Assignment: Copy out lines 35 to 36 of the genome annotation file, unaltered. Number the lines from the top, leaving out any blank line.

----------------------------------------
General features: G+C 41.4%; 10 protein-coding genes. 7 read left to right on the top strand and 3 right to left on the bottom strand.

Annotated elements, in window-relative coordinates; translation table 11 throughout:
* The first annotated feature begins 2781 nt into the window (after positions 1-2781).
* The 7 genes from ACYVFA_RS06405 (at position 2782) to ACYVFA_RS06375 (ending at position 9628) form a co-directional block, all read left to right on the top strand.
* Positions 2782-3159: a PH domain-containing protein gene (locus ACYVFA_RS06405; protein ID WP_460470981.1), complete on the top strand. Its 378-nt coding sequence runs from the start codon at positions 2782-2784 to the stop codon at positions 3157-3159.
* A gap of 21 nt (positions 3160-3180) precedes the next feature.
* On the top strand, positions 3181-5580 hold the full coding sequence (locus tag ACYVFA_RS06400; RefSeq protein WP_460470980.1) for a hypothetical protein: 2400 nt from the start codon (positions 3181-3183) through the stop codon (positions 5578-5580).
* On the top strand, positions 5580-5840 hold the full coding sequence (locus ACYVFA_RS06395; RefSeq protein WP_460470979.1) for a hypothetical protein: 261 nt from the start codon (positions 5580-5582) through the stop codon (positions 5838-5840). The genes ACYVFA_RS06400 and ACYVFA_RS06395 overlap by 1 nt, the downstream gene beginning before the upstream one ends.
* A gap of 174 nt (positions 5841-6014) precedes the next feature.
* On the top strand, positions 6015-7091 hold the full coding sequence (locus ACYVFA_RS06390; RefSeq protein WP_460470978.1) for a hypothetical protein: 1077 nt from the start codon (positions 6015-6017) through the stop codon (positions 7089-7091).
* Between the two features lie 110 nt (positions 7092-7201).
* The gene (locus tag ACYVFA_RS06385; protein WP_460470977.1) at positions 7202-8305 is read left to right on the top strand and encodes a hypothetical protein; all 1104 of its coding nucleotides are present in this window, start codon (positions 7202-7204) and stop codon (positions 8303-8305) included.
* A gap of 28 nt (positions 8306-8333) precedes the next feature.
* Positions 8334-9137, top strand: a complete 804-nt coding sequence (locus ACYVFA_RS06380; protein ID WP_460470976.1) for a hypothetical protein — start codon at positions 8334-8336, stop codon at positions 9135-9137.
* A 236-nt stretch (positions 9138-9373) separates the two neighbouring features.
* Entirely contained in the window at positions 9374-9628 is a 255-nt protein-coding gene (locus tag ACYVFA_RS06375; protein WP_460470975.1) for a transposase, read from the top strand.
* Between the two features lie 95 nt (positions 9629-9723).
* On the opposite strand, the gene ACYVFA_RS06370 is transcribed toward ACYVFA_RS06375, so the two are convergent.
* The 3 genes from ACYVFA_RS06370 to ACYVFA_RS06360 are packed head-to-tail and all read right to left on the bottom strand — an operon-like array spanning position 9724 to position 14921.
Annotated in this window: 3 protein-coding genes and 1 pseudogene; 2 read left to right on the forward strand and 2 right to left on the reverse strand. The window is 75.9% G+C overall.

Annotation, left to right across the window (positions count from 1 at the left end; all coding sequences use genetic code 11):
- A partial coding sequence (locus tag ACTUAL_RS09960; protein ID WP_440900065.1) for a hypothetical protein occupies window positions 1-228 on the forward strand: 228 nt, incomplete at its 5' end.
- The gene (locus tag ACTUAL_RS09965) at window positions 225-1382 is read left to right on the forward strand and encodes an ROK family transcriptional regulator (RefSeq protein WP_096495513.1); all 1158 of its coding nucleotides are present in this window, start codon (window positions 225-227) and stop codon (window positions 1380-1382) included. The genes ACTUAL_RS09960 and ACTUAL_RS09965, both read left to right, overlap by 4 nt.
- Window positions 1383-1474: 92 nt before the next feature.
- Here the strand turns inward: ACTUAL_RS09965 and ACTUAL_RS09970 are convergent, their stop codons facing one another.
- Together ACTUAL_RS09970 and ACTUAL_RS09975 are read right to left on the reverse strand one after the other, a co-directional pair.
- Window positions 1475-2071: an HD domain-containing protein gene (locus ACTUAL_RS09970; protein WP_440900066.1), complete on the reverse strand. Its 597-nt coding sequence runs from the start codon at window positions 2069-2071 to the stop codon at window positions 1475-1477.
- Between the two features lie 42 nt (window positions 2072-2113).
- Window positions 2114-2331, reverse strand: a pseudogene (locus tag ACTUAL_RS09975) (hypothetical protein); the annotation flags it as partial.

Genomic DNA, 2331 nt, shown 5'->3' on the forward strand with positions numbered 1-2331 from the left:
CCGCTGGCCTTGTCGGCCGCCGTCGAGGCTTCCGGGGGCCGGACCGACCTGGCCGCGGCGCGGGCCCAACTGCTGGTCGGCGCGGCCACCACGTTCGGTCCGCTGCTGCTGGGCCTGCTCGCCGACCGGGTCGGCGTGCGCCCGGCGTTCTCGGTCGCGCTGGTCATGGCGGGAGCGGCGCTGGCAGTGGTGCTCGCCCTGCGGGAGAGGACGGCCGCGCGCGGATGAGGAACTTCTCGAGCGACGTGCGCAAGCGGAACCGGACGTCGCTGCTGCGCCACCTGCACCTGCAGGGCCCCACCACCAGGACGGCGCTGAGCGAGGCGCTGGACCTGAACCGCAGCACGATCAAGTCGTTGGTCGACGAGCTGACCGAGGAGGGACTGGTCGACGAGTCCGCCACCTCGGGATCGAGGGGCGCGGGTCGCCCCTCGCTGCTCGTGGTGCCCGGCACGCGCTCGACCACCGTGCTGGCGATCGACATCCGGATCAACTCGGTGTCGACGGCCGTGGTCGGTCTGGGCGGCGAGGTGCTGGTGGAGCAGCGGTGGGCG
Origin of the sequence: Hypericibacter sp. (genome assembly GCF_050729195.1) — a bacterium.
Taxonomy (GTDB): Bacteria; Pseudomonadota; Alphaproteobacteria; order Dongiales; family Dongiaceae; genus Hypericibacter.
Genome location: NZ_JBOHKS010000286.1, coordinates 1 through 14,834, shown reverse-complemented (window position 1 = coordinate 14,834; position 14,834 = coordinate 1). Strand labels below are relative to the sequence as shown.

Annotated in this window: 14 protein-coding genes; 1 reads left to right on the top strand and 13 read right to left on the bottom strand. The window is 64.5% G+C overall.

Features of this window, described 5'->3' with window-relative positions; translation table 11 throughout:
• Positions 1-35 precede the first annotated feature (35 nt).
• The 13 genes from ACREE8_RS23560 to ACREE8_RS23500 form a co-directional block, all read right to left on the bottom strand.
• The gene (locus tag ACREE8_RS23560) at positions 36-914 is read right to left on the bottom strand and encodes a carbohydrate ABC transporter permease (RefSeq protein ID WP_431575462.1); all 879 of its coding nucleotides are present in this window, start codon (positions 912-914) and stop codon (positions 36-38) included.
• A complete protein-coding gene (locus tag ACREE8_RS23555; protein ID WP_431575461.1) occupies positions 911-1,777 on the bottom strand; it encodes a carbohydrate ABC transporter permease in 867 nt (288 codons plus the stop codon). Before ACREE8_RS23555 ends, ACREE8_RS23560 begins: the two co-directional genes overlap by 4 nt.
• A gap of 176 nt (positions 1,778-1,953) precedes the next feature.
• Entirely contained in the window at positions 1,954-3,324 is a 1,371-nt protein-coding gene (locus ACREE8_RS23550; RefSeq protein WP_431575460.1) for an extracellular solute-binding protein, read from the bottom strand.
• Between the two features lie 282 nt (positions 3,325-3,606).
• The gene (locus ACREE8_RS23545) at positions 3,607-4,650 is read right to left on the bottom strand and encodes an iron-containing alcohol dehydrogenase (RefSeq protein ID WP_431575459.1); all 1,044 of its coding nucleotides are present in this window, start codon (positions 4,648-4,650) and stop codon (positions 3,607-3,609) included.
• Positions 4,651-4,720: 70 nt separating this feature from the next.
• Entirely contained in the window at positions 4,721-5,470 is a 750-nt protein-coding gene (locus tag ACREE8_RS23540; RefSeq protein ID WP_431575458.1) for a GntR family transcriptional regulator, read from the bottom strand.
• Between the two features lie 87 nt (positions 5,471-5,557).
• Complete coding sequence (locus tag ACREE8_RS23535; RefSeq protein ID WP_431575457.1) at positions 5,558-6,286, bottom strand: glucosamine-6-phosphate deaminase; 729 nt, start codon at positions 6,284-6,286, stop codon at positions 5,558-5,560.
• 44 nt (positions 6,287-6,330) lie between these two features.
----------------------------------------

Annotated in this window: 14 protein-coding genes; 1 reads left to right on the top strand and 13 read right to left on the bottom strand. The window is 64.5% G+C overall.

Features of this window, described 5'->3' with window-relative positions; translation table 11 throughout: